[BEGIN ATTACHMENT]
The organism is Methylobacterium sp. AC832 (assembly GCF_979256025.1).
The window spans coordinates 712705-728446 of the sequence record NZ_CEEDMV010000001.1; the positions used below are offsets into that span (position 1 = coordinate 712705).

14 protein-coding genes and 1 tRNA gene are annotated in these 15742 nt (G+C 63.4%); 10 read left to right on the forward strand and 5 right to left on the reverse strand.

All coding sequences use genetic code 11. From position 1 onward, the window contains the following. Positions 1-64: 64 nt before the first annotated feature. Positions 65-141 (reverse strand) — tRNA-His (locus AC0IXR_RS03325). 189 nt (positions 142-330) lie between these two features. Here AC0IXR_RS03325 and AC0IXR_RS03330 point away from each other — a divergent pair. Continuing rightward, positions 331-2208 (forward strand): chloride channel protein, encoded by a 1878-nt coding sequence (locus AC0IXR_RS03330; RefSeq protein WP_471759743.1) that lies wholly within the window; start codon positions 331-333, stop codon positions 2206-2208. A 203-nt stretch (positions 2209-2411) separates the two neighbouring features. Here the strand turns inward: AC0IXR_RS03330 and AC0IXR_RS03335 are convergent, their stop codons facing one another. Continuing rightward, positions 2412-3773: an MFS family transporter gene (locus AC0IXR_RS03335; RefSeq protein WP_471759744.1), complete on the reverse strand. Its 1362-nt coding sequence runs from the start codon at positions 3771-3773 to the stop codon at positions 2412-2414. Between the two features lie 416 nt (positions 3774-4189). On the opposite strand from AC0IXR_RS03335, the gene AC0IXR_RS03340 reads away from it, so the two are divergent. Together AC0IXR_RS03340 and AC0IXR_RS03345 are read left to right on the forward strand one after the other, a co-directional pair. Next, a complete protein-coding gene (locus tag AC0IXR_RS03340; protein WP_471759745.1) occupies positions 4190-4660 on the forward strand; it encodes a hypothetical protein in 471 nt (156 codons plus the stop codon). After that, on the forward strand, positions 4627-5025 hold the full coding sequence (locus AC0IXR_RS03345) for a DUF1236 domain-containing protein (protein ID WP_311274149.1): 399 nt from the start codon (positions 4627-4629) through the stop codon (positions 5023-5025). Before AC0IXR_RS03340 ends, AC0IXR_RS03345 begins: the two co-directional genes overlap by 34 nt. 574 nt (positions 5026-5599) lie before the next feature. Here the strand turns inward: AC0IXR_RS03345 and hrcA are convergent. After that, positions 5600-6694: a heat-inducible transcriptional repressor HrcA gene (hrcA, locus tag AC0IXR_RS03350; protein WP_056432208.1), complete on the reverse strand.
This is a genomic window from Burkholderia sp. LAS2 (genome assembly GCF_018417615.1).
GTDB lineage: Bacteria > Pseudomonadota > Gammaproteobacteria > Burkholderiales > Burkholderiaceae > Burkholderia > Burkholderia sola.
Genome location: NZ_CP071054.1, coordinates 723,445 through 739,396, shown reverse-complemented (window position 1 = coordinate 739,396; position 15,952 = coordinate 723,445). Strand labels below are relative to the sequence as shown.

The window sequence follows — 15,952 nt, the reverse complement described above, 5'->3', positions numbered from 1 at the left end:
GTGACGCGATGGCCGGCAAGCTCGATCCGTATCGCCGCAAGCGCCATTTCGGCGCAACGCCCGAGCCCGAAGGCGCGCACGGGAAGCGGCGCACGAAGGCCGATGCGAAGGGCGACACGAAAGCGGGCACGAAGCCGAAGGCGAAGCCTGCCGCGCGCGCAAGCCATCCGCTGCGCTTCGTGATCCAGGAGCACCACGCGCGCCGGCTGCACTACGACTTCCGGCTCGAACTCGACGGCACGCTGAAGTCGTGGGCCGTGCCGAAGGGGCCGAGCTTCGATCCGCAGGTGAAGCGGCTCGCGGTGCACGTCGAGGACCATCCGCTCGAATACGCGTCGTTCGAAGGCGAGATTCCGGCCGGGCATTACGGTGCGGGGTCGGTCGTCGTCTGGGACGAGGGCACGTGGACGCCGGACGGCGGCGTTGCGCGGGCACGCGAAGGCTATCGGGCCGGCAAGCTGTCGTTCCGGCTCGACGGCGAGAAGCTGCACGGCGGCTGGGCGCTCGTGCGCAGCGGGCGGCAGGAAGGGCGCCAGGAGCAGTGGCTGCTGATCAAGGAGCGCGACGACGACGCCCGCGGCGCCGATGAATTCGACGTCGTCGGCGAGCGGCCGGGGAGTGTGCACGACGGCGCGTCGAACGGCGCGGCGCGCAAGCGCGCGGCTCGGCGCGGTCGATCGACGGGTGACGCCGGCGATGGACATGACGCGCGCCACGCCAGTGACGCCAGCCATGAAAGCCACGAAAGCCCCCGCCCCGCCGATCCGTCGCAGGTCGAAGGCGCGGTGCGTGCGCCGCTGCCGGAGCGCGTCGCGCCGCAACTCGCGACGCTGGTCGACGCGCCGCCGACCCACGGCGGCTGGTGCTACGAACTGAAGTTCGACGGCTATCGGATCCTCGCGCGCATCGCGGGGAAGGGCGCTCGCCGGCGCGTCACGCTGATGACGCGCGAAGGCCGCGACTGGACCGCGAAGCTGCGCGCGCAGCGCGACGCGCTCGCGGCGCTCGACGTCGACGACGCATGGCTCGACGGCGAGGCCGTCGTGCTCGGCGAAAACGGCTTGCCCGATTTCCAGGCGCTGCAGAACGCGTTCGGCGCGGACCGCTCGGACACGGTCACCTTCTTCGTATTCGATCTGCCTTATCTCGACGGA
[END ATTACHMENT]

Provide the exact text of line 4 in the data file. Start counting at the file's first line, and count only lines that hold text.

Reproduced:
All coding sequences use genetic code 11. From position 1 onward, the window contains the following. Positions 1-64: 64 nt before the first annotated feature. Positions 65-141 (reverse strand) — tRNA-His (locus AC0IXR_RS03325). 189 nt (positions 142-330) lie between these two features. Here AC0IXR_RS03325 and AC0IXR_RS03330 point away from each other — a divergent pair. Continuing rightward, positions 331-2208 (forward strand): chloride channel protein, encoded by a 1878-nt coding sequence (locus AC0IXR_RS03330; RefSeq protein WP_471759743.1) that lies wholly within the window; start codon positions 331-333, stop codon positions 2206-2208. A 203-nt stretch (positions 2209-2411) separates the two neighbouring features. Here the strand turns inward: AC0IXR_RS03330 and AC0IXR_RS03335 are convergent, their stop codons facing one another. Continuing rightward, positions 2412-3773: an MFS family transporter gene (locus AC0IXR_RS03335; RefSeq protein WP_471759744.1), complete on the reverse strand. Its 1362-nt coding sequence runs from the start codon at positions 3771-3773 to the stop codon at positions 2412-2414. Between the two features lie 416 nt (positions 3774-4189). On the opposite strand from AC0IXR_RS03335, the gene AC0IXR_RS03340 reads away from it, so the two are divergent. Together AC0IXR_RS03340 and AC0IXR_RS03345 are read left to right on the forward strand one after the other, a co-directional pair. Next, a complete protein-coding gene (locus tag AC0IXR_RS03340; protein WP_471759745.1) occupies positions 4190-4660 on the forward strand; it encodes a hypothetical protein in 471 nt (156 codons plus the stop codon). After that, on the forward strand, positions 4627-5025 hold the full coding sequence (locus AC0IXR_RS03345) for a DUF1236 domain-containing protein (protein ID WP_311274149.1): 399 nt from the start codon (positions 4627-4629) through the stop codon (positions 5023-5025). Before AC0IXR_RS03340 ends, AC0IXR_RS03345 begins: the two co-directional genes overlap by 34 nt. 574 nt (positions 5026-5599) lie before the next feature. Here the strand turns inward: AC0IXR_RS03345 and hrcA are convergent. After that, positions 5600-6694: a heat-inducible transcriptional repressor HrcA gene (hrcA, locus tag AC0IXR_RS03350; protein WP_056432208.1), complete on the reverse strand.